“It’s worth noting that cryptocurrency investments are being used for overall portfolio diversification. This is a role traditionally held by alternative assets such as REITs, hedge funds, art, precious metals such as gold, and other collectibles,” she noted.

“This indicates that cryptocurrencies are coming of age in playing an increasingly important role as an alternative asset in the portfolio construction process.”

Looking forward, BTCM said it expects more companies to follow suit in adding digital assets to their balance sheets, whether as a natural hedge against fluctuating fiat currencies or as part of a corporate strategy to embrace modern, open technologies.

Ms Bowler believes there is a clear avenue for SMSF accountants, financial advisers, tax lawyers and to lift their game in getting acquainted with the nuances of crypto, not only for their own business but also for their clients.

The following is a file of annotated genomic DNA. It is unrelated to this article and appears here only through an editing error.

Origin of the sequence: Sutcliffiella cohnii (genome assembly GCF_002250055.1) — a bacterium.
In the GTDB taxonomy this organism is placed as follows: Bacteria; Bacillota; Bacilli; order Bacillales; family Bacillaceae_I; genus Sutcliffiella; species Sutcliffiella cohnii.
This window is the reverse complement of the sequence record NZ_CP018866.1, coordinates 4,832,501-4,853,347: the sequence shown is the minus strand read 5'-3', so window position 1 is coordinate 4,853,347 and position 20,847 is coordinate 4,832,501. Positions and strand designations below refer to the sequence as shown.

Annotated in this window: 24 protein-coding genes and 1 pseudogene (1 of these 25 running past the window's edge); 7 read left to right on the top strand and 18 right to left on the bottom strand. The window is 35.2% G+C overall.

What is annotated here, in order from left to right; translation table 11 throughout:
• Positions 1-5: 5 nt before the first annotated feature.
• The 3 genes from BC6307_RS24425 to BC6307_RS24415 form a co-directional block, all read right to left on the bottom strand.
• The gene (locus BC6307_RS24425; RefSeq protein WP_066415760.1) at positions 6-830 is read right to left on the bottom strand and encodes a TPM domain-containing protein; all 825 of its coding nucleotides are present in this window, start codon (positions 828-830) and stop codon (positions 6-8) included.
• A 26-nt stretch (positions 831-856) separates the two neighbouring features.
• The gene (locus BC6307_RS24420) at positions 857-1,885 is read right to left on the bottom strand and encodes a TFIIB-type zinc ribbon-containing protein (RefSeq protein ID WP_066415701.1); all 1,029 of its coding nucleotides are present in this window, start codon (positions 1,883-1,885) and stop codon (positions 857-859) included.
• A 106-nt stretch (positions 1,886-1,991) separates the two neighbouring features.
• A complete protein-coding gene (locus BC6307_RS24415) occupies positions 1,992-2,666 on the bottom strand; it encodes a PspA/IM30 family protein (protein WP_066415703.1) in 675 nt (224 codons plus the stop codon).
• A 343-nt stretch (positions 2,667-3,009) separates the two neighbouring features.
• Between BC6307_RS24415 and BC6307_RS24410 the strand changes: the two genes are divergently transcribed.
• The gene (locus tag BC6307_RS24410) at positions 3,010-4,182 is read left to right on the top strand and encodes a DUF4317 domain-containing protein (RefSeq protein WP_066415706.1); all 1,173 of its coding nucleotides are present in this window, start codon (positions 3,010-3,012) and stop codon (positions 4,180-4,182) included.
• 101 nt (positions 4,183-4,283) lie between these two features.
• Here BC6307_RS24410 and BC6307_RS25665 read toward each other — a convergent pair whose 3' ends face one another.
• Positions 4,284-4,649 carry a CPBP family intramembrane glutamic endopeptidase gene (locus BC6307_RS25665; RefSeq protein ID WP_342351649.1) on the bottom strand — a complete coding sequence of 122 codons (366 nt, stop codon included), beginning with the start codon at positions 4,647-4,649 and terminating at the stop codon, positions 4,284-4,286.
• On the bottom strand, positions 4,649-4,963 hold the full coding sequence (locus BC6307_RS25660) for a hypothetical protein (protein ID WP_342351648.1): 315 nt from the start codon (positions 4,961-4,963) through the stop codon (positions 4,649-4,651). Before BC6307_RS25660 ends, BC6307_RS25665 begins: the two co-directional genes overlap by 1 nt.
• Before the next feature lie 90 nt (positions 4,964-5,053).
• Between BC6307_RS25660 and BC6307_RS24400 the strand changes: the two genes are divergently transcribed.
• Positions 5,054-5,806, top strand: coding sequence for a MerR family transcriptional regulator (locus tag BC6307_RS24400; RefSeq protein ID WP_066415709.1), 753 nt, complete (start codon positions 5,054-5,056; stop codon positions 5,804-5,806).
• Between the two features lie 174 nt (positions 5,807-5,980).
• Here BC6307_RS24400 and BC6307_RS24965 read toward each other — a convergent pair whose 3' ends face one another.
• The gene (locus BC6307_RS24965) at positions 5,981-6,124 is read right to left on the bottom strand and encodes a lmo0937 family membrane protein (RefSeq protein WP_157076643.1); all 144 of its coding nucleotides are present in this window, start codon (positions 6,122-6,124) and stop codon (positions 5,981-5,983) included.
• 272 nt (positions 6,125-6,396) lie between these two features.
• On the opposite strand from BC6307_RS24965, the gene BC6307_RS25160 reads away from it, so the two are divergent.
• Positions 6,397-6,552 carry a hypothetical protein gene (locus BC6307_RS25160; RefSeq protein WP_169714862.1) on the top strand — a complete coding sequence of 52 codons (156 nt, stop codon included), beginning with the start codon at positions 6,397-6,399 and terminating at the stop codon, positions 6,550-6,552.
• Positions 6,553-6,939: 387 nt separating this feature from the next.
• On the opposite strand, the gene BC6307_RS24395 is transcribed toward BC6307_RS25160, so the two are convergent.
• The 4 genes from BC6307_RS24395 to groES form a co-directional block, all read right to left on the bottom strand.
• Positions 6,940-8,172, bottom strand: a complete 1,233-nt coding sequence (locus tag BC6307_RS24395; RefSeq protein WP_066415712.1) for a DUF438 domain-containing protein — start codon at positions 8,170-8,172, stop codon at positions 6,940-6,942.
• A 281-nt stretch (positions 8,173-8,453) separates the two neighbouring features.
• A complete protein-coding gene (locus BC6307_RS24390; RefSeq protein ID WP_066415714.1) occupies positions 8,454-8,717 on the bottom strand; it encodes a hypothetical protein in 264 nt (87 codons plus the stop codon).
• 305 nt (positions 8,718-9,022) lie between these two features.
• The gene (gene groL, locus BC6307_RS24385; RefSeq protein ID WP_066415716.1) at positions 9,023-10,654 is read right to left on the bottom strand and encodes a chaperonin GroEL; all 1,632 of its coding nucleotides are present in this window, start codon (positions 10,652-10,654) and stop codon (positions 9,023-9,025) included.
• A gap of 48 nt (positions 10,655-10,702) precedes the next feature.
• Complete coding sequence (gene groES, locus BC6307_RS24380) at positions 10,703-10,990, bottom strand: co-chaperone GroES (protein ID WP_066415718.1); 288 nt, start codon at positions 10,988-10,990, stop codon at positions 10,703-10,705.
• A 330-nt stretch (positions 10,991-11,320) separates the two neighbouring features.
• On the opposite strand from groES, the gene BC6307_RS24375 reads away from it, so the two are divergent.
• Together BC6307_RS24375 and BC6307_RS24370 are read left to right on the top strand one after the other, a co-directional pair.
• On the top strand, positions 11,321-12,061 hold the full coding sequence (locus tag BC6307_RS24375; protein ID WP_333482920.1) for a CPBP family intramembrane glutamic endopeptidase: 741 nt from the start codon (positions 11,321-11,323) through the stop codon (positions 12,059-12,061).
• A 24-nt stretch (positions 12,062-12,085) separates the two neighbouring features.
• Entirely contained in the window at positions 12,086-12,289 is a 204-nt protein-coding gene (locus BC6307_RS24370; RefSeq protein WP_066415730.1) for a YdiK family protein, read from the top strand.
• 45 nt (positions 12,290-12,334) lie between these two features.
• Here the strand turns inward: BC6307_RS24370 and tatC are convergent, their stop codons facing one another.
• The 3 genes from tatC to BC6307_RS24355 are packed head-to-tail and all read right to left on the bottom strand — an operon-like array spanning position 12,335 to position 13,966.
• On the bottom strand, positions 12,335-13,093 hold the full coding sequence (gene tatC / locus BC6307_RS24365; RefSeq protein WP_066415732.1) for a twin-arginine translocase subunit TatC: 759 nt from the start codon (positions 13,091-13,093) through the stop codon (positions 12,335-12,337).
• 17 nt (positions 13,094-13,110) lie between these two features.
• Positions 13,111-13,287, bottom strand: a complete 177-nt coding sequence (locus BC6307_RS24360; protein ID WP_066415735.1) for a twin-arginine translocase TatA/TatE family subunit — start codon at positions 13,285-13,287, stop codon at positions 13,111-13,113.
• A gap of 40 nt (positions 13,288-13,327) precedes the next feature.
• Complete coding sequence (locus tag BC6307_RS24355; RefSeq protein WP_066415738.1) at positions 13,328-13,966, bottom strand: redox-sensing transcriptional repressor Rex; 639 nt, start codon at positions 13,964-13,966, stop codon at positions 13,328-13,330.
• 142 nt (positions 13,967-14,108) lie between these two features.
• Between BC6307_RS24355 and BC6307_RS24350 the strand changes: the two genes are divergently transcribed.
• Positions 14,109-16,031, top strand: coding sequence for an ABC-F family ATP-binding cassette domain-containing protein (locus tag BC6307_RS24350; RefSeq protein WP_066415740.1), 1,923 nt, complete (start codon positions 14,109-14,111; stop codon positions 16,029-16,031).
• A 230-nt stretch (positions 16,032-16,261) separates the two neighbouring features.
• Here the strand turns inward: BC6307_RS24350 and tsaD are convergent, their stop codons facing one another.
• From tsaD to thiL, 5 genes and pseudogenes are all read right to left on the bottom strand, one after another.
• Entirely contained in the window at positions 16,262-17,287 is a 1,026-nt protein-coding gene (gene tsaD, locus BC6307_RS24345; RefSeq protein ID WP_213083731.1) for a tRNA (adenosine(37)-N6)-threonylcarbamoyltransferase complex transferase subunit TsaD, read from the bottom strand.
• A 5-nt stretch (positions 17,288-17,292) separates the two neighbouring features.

Nearly a quarter (23 per cent) of investors surveyed cited cryptocurrency as the only investment they held and 63 per cent were not deterred by its volatility, rather embracing it as a “risk they understood.”

“In order to stay relevant to this investing cohort, it is time for professional services to catch up with the comfort levels of these investors, rather than waiting for them to be convinced of the benefits of more traditional investment assets,” she stated.

While financial advisers may be investing in digital assets in a personal capacity, regulation prevents them from supporting their clients who are doing the same, as cryptocurrency is not considered a financial product in Australia.

“This lack of professional financial advice can be conducive to investors falling prey to unscrupulous scams and ‘finfluencers’ if they don’t do their due diligence.